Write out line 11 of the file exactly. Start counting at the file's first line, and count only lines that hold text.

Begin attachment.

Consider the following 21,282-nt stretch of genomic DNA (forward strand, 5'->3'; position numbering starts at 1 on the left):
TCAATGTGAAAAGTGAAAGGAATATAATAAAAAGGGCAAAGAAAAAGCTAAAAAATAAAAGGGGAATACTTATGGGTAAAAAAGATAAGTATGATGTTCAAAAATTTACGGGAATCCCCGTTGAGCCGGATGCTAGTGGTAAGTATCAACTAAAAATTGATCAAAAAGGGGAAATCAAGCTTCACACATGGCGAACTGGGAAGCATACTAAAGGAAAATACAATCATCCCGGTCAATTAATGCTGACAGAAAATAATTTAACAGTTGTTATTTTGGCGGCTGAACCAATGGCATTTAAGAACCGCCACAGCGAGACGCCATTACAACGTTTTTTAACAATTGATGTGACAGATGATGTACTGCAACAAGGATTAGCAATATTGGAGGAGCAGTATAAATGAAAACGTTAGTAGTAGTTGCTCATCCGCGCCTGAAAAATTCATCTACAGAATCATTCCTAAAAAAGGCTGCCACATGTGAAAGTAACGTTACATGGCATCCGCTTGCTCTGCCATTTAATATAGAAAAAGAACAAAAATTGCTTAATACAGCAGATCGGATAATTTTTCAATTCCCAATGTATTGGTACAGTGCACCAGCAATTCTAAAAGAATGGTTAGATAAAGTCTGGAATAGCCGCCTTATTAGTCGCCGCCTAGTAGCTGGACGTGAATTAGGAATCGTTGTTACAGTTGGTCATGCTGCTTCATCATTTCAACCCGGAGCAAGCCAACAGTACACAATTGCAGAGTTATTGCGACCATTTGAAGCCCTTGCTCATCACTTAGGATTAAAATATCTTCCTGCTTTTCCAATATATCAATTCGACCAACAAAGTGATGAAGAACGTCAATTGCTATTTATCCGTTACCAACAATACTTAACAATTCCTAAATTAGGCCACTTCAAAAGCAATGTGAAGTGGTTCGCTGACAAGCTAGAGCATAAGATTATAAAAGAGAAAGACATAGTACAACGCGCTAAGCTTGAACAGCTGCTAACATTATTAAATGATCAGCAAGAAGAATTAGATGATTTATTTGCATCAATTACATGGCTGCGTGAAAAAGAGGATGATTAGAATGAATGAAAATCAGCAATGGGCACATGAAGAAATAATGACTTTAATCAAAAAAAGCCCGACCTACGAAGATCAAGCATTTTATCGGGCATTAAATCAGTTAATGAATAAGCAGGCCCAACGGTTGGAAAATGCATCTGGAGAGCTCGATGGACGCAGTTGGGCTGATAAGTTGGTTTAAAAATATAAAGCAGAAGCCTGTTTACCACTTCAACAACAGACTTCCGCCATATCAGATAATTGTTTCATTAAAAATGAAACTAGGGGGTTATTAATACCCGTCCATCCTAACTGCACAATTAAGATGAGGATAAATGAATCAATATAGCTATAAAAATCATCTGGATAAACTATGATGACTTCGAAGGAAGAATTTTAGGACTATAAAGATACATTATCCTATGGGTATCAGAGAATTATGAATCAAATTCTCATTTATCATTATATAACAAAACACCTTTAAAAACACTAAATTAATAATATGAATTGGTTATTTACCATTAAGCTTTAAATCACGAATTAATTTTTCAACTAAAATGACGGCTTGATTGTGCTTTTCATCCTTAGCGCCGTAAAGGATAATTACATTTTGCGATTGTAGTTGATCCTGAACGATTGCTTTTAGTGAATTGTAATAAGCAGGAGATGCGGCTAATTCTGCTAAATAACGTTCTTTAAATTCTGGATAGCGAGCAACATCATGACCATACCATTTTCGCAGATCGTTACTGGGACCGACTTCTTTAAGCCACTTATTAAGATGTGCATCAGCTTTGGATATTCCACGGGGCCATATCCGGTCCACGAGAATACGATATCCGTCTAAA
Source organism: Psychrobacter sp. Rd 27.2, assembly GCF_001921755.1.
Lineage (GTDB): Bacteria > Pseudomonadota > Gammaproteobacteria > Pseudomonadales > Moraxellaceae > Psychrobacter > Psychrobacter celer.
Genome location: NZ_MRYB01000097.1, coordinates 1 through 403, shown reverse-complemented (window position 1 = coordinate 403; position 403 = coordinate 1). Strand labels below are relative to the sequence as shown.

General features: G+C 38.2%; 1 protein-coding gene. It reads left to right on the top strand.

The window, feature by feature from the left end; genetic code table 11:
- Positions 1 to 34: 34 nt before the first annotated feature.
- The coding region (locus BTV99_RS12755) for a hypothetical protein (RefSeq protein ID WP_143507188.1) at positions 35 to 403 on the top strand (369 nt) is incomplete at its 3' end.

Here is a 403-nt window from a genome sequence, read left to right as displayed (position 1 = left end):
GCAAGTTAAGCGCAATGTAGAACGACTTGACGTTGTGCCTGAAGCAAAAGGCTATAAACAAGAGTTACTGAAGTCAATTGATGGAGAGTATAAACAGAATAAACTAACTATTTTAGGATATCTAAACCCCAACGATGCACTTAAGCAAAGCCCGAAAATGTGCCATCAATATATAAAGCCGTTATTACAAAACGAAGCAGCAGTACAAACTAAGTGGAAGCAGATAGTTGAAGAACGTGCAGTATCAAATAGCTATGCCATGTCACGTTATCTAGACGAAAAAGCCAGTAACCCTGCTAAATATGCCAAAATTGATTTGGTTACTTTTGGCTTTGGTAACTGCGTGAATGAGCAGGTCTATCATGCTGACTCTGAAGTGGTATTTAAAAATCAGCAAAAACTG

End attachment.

GCAAGTTAAGCGCAATGTAGAACGACTTGACGTTGTGCCTGAAGCAAAAGGCTATAAACAAGAGTTACTGAAGTCAATTGATGGAGAGTATAAACAGAATAAACTAACTATTTTAGGATATCTAAACCCCAACGATGCACTTAAGCAAAGCCCGAAAATGTGCCATCAATATATAAAGCCGTTATTACAAAACGAAGCAGCAGTACAAACTAAGTGGAAGCAGATAGTTGAAGAACGTGCAGTATCAAATAGCTATGCCATGTCACGTTATCTAGACGAAAAAGCCAGTAACCCTGCTAAATATGCCAAAATTGATTTGGTTACTTTTGGCTTTGGTAACTGCGTGAATGAGCAGGTCTATCATGCTGACTCTGAAGTGGTATTTAAAAATCAGCAAAAACTG